curl -X PUT \
  https://app.sysdigcloud.com/api/notificationChannels/14787 \
  -H 'Authorization: Bearer BEARER-CODE-HERE' \
  -H 'Content-Type: application/json' \
  -d '{
  "notificationChannel": {
    "id": 14787,
    "version": 17,
    "type": "WEBHOOK",
    "enabled": true,
    "name": "Splunk",
    "options": {
      "notifyOnOk": true,
      "url": "http://somehost:9000/services/collector/raw",
      "notifyOnResolve": true,
      "additionalHeaders": {
        "Authorization": "Splunk 2b8868fe198cf1203256e6af6515bfad"
      }
    }
  }
}'

Note that I copied the field values from the original channel, adding the additionalHeaders dictionary.

Retrieving the available channels again you should get:

This update bumped the version to 18, adding the HTTP Authorization header.

Elasticsearch and Splunk data preprocessing for Kubernetes & Docker events

Every data analytics engine has its own data formatting preferences and conventions. You will probably need to configure some preprocessing to adjust incoming data.

Elasticsearch mapping and ingest nodes or Splunk field extraction are huge topics, out of scope for this article, but just as an example, consider this Sysdig Secure event instance:

Note that time-related fields are formatted as ‘microseconds since the epoch time’, you will probably need to adapt this to the standard date format used by your engine.

For example, you can define a pipeline and field mapping for Elasticsearch. Elasticsearch accepts a maximum time resolution of milliseconds, this pipeline will create an additional estimestamp field, preserving the original data:

{
  "datetrim": {
    "description": "trim date to milliseconds",
    "processors": [
      {
        "script": {
          "lang": "painless",
          "source": "ctx.estimestamp = ctx.timestamp / 1000"
        }
      }
    ]
  }
}

And now we define a mapping declaring the estimestamp field as a date in ‘milliseconds since the epoch’:

{
  "mappings": {
    "event": {
      "properties": {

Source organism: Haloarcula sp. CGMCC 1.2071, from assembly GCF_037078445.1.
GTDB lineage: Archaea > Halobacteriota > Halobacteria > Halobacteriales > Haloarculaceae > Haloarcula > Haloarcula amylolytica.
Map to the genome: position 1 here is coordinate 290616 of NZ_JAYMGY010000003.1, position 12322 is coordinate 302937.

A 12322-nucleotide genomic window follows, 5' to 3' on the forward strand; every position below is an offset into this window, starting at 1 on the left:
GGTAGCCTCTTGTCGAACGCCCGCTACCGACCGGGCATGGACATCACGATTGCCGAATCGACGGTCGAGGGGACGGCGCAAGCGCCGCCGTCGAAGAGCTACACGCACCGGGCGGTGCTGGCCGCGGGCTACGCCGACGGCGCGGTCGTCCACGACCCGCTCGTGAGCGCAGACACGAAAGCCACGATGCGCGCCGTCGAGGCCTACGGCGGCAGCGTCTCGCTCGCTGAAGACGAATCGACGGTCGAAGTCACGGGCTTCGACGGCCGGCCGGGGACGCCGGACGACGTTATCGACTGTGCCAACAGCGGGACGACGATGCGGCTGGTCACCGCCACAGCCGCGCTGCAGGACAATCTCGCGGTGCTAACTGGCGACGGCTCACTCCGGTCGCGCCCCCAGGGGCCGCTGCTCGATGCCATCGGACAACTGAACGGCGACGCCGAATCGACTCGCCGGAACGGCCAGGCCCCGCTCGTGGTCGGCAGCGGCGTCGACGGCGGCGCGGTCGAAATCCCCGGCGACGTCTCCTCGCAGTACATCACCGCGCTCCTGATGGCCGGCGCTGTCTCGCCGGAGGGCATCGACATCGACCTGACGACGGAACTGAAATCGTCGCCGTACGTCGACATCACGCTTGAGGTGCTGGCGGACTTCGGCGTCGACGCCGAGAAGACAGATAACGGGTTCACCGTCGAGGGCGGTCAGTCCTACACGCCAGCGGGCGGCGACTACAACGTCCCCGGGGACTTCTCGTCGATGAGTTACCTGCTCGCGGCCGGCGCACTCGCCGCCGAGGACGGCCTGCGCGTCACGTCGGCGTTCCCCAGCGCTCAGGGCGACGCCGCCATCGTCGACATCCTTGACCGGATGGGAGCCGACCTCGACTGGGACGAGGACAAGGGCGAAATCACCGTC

"estimestamp":  {
          "type":   "date",
          "format": "epoch_millis"
        }
      }
    }
  }
}

First, make sure that the WebHook is correctly configured and the data is flowing to your aggregation engine where it is being preprocessed and indexed.

Then, it’s time to use all your data analysis expertise over that Docker / Kubernetes data processed by Sysdig as events, alerts and security policy violations.

Elasticsearch / ELK dashboards for Kubernetes and Docker

Now you are ready to build your own dashboards in Elasticsearch / ELK using Kibana. These are some of the examples we built:

Elasticsearch + Kibana, raw data search:

sysdig elasticsearch kibana

First, we create a Kibana Index Pattern and Discover the raw data to verify that:

  • Source event fields are correctly mapped
  • We have the expected number of items and
  • The timestamps are also correctly parsed by the engine.

Elasticsearch + Kibana example Sysdig Monitor Dashboard:

sysdig elasticsearch sysdig monitor events

In this example we have classified Sysdig Monitor alerts by severity and whether or not they are still active (pie graph), on the top-right table we are displaying the text information together with the alert name and HTTPS link to visualize directly on Sysdig Monitor. At the bottom, we have a time series graph segmented by Kubernetes namespace.

Sysdig events give you plenty of Docker / Kubernetes metadata to configure your container-specific data mining.

Elasticsearch + Kibana example Sysdig Secure Dashboard:

Sysdig Elasticsearch secure

This dashboard is very similar to the last one, but in this case, using Sysdig Secure events. We also have a time distribution, severity / resolved pie and a data table, ordered by the severity of the security event.

Splunk dashboards for Kubernetes and Docker

Splunk, raw data search:

Sysdig splunk search

First, we dump all the data choosing “All time” period and just the configured index sysdigsecure to check if the engine is correctly receiving and interpreting the JSON input stream.

Splunk example Sysdig Monitor Dashboard:

Splunk Sysdig Monitor events

This is a prototype Sysdig Monitor dashboard, featuring an alert severity pie, a global state gauge (# of active alerts * severity), frequency of events time series and text information table at the bottom.

Splunk example Sysdig Secure Dashboard:

Sysdig Splunk Sysdig Secure

… and the Sysdig Secure dashboard with roughly the same information as the one we created for Elasticsearch.

Further thoughts

  • We would love to know how you collect, store and visualize your Docker and Kubernetes events and alerts, are you using Elasticsearch / ELK, Splunk or something else?
  • Which other logging or tracing systems do you run alongside your monitoring tool?

Let us know through Twitter to @Sysdig or on our Sysdig community Slack!

PD: You can also get event data in and out Sysdig using the Sysdig REST API or Python libraries.